So I went to my GP and asked him to send me to a psychiatrist who would try and help me work it out. After a two-hour in-depth chat about my life, my past, and my medical history, the psychiatrist came to the conclusion that I just had PCOS and my weight was due to this medical problem. Okay, well at least they weren't putting me in a straight jacket and wheeling me off to the looney bin. Great. My mind is apparently sound but my hormones are fecked. What am I going to do now?

So that's when I started looking into weight-loss surgery. I'm the kind of person that when something needs to be done I'll say 'Stand back everyone this is a job for Jules! Nobody's gonna do it as well as I will so I'll do it all!' But for the first time I had to reach out for help and say I can't do this by myself. I needed an intervention.

I read up a lot about bariatric surgery online, I even watched the operation on YouTube - and yes it made me queasy but I continued researching over the course of a year so I could learn as much as possible about it to ensure I was making the right decision as this is not just booking a holiday - this is surgery!

After discussing it with my GP I went for a consultation with a bariatric surgeon in a reputable private hospital in Dublin. (I did look into other places to get it done, including abroad because it was cheaper, but then I thought 'What am I thinking? Another country are you mad? What if something went wrong? What if I turned up and the surgery was in a back alley with some dodgy surgeon?' Feck that. Also the thoughts of flying after surgery made me worry and looking back on it now and knowing what it's like to recover from the operation, the last place I'd want to be is in another country let alone on an airplane).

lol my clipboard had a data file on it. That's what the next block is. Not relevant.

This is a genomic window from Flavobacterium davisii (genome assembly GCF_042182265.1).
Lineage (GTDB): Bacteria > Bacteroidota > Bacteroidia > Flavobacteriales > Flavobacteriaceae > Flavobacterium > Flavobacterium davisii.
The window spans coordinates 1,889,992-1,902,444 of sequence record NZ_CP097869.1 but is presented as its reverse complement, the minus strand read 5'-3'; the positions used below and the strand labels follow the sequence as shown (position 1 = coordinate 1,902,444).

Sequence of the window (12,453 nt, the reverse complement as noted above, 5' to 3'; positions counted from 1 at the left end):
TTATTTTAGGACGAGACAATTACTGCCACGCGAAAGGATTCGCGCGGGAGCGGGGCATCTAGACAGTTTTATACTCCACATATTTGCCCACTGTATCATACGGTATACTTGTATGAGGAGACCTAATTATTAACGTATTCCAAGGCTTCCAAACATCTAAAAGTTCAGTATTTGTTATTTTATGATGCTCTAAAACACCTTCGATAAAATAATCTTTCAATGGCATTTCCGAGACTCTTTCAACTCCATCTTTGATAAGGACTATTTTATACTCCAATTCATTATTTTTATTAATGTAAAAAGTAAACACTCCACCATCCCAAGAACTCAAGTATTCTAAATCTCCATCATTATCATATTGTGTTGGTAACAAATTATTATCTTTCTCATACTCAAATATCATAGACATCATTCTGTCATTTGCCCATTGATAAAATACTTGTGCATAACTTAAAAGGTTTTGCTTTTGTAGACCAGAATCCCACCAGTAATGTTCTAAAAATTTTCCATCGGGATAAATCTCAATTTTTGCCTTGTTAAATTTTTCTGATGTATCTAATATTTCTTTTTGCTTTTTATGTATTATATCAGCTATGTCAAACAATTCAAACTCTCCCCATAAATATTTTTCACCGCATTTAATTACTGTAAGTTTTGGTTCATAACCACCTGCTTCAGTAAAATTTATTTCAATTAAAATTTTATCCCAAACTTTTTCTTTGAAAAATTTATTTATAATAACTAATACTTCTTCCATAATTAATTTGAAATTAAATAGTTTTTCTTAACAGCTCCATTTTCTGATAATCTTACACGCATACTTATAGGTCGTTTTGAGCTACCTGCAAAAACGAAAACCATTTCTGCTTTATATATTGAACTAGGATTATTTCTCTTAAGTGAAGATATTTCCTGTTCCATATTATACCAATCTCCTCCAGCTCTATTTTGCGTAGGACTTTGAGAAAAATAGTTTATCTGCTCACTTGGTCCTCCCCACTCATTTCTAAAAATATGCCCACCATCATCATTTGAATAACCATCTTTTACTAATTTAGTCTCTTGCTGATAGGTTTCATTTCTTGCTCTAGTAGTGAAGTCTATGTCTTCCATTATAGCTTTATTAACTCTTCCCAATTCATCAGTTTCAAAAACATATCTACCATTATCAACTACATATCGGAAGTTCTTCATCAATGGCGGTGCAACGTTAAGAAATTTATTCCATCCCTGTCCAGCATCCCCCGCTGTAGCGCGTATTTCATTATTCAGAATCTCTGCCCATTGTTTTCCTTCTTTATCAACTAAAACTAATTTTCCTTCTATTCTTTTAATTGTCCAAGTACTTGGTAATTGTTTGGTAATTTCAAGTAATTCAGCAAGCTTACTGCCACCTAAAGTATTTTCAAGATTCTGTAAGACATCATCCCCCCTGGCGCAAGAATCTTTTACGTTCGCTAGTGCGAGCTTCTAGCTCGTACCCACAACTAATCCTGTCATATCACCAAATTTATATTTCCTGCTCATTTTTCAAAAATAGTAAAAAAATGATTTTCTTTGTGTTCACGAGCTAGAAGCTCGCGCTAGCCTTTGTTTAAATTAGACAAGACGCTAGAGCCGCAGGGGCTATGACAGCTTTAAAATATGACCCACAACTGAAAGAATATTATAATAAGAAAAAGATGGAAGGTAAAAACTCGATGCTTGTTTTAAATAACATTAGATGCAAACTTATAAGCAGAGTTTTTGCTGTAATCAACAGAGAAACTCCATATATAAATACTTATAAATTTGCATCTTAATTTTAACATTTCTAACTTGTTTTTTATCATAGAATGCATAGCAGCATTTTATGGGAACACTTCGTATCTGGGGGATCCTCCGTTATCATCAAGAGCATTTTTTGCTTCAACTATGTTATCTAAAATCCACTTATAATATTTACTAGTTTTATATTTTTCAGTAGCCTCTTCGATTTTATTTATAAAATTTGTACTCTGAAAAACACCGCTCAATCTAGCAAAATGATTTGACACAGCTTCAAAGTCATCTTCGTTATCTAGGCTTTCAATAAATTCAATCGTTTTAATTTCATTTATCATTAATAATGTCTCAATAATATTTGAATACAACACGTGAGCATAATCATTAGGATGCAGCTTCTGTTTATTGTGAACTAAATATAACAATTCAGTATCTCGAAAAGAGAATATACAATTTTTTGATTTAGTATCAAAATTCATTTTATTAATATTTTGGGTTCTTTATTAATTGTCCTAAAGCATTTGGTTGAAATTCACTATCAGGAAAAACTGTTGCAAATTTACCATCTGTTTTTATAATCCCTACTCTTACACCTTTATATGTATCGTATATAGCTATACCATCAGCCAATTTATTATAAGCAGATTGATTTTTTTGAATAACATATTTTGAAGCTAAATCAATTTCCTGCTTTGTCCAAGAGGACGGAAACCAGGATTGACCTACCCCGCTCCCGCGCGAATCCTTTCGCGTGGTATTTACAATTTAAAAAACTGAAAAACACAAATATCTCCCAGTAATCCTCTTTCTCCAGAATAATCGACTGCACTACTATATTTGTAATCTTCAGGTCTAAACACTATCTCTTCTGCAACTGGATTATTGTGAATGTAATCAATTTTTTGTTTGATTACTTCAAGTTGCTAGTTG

So that's why I went to a renowned hospital with a top-class surgeon as this was going to be one of the most serious things I'd ever do in my life, so if I was going to do it then I was going to do it right. After nine months of consultations (they really make sure you're not just after a quick fix) I was approved for gastric bypass surgery. What a day! I felt so excited, relieved and full of hope.